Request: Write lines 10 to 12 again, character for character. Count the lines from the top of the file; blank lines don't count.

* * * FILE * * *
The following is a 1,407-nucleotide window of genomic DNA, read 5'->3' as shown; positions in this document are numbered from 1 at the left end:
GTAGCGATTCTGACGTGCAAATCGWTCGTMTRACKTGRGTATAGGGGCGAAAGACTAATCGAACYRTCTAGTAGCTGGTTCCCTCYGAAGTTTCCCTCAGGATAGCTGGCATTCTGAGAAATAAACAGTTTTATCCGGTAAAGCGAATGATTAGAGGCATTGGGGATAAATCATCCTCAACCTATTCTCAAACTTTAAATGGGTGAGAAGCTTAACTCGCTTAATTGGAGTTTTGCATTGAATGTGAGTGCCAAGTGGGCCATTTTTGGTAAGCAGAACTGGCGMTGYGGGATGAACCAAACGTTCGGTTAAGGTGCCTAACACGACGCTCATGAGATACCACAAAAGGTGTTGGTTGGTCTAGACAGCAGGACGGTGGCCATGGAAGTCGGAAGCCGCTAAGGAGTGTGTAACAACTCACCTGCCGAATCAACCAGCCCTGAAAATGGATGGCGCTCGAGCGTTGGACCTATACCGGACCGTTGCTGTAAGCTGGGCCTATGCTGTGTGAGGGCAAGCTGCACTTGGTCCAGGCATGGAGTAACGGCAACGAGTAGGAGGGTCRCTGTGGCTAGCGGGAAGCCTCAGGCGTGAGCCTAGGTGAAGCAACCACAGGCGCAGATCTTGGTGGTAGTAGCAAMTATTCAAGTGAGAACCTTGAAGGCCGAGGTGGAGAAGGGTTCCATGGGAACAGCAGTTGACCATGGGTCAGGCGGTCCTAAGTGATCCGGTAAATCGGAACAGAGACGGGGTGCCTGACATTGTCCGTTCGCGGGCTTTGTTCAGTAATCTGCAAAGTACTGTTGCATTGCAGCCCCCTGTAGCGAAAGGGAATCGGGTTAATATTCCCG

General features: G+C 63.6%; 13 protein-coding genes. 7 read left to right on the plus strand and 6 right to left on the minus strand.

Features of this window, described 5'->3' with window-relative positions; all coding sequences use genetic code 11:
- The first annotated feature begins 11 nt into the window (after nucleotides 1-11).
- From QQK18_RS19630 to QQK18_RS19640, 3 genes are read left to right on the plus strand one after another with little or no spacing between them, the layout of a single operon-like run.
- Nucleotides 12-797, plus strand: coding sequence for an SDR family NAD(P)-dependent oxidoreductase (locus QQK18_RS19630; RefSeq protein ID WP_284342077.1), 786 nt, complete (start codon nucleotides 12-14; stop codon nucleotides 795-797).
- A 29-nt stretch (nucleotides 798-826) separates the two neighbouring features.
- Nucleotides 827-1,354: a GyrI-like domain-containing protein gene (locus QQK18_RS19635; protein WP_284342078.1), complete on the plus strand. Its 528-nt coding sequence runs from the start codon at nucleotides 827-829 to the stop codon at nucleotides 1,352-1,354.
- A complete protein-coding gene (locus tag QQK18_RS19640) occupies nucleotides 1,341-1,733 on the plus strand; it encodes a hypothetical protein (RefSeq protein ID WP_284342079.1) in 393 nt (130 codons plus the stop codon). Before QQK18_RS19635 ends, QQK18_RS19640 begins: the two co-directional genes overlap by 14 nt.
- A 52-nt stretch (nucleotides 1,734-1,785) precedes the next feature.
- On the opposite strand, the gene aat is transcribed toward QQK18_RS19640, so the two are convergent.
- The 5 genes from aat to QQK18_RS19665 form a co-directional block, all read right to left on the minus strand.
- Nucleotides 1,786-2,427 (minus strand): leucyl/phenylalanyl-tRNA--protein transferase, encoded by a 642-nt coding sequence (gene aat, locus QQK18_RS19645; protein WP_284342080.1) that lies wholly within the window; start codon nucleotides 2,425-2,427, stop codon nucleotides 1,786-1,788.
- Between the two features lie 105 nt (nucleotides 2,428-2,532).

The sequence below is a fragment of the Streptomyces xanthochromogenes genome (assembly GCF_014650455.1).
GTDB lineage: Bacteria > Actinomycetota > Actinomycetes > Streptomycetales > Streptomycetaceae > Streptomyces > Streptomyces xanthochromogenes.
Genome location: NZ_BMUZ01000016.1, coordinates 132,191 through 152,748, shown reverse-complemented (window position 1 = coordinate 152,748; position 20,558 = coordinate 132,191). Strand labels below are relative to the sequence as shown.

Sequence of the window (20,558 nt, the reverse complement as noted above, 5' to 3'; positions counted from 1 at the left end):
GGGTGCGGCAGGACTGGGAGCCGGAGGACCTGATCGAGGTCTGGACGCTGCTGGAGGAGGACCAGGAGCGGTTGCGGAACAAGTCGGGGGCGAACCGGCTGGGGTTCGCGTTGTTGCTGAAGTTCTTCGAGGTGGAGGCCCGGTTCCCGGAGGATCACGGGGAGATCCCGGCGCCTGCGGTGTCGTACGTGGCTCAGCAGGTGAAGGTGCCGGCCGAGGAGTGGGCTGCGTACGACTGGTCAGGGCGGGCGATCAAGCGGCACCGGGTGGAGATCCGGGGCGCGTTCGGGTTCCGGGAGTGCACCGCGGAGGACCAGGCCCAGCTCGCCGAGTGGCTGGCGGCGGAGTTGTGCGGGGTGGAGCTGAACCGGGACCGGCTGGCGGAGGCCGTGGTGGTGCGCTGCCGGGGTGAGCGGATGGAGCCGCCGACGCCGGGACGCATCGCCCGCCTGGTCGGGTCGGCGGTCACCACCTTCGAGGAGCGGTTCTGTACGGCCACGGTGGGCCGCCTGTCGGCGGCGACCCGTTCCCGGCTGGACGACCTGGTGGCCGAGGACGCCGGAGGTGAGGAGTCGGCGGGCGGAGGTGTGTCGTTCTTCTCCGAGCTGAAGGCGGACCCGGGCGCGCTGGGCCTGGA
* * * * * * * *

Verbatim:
- A complete protein-coding gene (locus tag QQK18_RS19640) occupies nucleotides 1,341-1,733 on the plus strand; it encodes a hypothetical protein (RefSeq protein ID WP_284342079.1) in 393 nt (130 codons plus the stop codon). Before QQK18_RS19635 ends, QQK18_RS19640 begins: the two co-directional genes overlap by 14 nt.
- A 52-nt stretch (nucleotides 1,734-1,785) precedes the next feature.
- On the opposite strand, the gene aat is transcribed toward QQK18_RS19640, so the two are convergent.